Netbook 2009 == Laptop 2005 (or, “Netbooks Suck, Part 3)

by Joey deVilla on July 13, 2009

'Zone of Suck' between smartphones and laptops that netbooks occupy.

Here’s an idea sent to me by a friend of mine who’s not a computer programmer, but a “suit” working at a Bay Street firm in Toronto (for those of you not from Canada, “Bay Street” is Canadian for “Wall Street”).

Consider two systems, with specs as shown below:

Component System A System B
Processor Intel 1.6 GHz w/ 533 MHz bus Intel 1.6 GHz w/ 533 MHz bus
Memory 1 GB RAM 512 KB RAM
Hard drive 160 GB, 5400 RPM 80 GB, 5400 RPM
Display 1024 * 600 WSVGA 1024 * 768 WSVGA
Graphics card 3D-capable graphics card, also capable of extending the screen onto an external monitor 3D-capable graphics card, also capable of extending the screen onto an external monitor
Networking 802.11b/g wifi 802.11b/g wifi
Operating system Windows XP (and probably runs Windows 7 just fine) Windows XP (and probably runs Windows 7 just fine)

 

Although the systems are quite similar, they are from two different generations of portable computer:

  • One is an IBM/Lenovo Thinkpad T42 laptop from 2005 (pictured below and to the left), and
  • The other is a Lenovo S10 netbook from 2009 (pictured below and to the right).

Which one is System A and which one is System B?

thinkpad_t42lenovo_s10

It turns out that System A is the current-model netbook and System B is the 5-year old laptop.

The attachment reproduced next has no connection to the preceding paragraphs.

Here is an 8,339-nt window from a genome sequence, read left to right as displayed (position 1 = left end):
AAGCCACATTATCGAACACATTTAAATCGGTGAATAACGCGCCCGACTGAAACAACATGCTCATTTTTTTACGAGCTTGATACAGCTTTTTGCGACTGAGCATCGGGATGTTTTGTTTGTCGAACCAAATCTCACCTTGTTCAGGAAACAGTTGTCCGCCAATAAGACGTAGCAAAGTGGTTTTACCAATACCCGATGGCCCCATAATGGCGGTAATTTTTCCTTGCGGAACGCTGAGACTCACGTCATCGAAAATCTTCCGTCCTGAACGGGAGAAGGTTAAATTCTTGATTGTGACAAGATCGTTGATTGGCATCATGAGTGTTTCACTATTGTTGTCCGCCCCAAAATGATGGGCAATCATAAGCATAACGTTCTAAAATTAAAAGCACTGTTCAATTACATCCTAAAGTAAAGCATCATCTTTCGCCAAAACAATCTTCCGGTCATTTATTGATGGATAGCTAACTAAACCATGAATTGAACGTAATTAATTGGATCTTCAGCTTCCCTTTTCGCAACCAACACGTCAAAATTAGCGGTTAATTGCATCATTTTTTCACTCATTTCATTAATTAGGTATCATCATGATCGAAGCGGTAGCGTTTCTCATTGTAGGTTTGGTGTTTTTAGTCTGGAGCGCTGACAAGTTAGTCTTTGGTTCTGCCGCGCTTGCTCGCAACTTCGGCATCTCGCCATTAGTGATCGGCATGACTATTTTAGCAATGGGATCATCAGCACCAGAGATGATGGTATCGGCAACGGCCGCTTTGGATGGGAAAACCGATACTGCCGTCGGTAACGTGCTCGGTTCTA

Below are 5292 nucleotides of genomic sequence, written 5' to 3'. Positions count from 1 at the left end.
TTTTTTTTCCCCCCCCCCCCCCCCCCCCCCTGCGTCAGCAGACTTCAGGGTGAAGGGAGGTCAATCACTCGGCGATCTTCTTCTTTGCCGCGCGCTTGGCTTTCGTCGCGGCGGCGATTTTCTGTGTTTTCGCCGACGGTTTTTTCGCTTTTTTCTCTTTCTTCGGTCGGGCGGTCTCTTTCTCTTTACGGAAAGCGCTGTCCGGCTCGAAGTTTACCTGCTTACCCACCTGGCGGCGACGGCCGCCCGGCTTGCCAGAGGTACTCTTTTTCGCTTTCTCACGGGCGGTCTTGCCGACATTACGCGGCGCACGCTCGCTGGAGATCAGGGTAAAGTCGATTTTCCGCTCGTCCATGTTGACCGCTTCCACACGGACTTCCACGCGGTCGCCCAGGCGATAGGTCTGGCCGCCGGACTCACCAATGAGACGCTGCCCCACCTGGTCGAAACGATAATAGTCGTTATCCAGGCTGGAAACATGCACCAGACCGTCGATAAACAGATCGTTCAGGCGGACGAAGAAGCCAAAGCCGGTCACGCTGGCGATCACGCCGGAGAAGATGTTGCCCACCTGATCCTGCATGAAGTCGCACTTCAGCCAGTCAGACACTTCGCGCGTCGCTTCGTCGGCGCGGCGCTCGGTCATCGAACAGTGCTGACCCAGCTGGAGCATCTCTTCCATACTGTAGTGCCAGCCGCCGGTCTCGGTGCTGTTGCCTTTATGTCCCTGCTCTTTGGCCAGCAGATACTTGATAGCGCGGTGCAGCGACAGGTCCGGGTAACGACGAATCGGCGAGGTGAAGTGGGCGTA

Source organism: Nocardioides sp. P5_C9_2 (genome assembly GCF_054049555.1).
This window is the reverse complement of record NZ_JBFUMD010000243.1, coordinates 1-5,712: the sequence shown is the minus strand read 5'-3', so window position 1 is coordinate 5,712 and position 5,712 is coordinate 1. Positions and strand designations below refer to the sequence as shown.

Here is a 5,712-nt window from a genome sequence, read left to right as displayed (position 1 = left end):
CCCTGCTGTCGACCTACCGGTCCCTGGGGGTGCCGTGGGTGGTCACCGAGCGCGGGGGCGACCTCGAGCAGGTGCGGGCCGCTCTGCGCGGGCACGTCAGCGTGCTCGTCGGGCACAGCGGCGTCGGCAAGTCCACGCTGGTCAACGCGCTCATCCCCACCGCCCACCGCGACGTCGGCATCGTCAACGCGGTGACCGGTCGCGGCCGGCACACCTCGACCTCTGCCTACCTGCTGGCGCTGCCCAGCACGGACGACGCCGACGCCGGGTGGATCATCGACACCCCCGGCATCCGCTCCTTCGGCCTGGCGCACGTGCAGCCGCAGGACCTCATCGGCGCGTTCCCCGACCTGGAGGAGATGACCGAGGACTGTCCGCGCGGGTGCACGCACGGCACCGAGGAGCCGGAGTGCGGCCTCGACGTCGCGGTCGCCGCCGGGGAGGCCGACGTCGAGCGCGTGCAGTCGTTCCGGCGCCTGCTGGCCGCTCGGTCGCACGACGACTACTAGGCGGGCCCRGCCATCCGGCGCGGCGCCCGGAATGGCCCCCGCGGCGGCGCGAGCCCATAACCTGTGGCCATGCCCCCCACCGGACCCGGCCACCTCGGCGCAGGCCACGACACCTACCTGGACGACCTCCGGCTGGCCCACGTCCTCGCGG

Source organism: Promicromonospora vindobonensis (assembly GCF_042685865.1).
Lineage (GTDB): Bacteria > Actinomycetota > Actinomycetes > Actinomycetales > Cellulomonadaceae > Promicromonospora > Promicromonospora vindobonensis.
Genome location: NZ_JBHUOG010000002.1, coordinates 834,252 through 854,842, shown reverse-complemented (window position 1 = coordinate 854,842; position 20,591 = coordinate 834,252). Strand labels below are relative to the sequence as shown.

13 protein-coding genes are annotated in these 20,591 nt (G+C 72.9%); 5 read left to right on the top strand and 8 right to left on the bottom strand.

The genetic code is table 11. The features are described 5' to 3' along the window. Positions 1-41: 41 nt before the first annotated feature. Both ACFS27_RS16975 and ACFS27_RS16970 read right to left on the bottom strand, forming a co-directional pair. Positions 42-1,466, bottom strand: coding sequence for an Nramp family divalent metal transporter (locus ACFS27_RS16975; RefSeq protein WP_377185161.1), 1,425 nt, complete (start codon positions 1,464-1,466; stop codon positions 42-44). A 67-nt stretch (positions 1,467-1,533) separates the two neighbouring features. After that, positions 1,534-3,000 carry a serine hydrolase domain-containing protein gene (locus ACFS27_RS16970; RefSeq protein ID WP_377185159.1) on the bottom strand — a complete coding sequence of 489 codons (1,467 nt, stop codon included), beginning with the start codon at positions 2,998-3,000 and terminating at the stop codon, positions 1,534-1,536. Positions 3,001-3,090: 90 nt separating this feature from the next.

My friend writes:

Netbooks are nothing other than stripped down laptops stuffed into smaller boxes. You wouldn’t buy a 5 year old notebook with the expectation that it would perform like a new one, would you?

The analogy I used when I bough a netbook is that it is like the second vehicle. I use it to run around town and do the small errands. It’s small, convenient and easy on gas but for the heavy lifting or processing, I use my laptop SUV/Minivan.

Previous entries in the Netbooks Suck series of articles:

{ 7 comments… read them below or add one }

1 Randy July 13, 2009 at 9:48 am

You may be understating the RAM in System B just slightly…

2 John Bowman July 13, 2009 at 10:11 am

That fact that you didn’t mention the sticker price for these computers is conspicuous. Netbooks are cheap and portable. Some people who would scoff at the lifetime cost of a smartphone would be just fine with a $100 7-Eleven phone, a netbook and a Starbucks card.

3 Ian July 13, 2009 at 10:42 am

The Thinkpad retailed for ~$2300 from IBM in 2005 (http://www.notebookreview.com/default.asp?newsID=2520) while the netbook retails for ~$360 now (http://shop.lenovo.com/us/notebooks/ideapad/s-series). A quick search of refurb T42s brings up a retail price of ~$330 and doesn’t even meet the specs you quote above. Without getting into a deeper comparison (battery life, weight, footprint – all important considerations), the netbook is still a great deal. And like the Thinkpad was more than adequate for users of 2005, the netbook is adequate for many users in 2009 who just want email, web and office tools. Yes, you can do two of those three on an iPhone but try writing a 12-page report or a presentation on a phone while in a cafe or on the plane. Netbooks are great for that. Phones or bulky laptops, not so much.

4 Joey deVilla July 13, 2009 at 11:12 am